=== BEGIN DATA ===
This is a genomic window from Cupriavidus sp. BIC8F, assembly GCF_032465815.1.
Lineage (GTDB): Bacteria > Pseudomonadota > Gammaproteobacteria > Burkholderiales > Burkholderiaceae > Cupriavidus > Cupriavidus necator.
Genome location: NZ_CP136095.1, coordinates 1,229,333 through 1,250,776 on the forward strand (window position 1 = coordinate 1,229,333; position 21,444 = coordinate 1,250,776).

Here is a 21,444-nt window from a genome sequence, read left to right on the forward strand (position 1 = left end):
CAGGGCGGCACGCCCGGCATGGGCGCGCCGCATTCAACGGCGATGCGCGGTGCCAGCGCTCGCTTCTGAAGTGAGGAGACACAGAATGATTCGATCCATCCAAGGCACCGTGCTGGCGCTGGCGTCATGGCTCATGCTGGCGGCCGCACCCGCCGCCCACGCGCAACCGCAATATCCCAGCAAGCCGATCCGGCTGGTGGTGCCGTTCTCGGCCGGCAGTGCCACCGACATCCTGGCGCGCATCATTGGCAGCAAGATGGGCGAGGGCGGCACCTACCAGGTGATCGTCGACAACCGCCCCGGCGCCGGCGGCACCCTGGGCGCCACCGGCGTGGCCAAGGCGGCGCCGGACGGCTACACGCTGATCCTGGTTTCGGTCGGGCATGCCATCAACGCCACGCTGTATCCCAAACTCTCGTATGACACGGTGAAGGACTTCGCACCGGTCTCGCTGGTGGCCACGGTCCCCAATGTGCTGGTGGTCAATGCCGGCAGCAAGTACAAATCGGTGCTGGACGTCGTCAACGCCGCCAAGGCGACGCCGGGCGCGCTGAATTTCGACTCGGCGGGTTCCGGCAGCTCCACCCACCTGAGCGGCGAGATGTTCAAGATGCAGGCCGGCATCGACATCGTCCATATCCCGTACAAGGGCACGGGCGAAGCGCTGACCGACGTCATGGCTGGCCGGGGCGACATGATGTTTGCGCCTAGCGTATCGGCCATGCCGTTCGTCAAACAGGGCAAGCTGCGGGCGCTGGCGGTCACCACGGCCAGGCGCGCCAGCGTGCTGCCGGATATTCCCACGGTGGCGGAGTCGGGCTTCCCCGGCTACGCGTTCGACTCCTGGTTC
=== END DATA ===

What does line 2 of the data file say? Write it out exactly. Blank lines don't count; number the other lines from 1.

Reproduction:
Lineage (GTDB): Bacteria > Pseudomonadota > Gammaproteobacteria > Burkholderiales > Burkholderiaceae > Cupriavidus > Cupriavidus necator.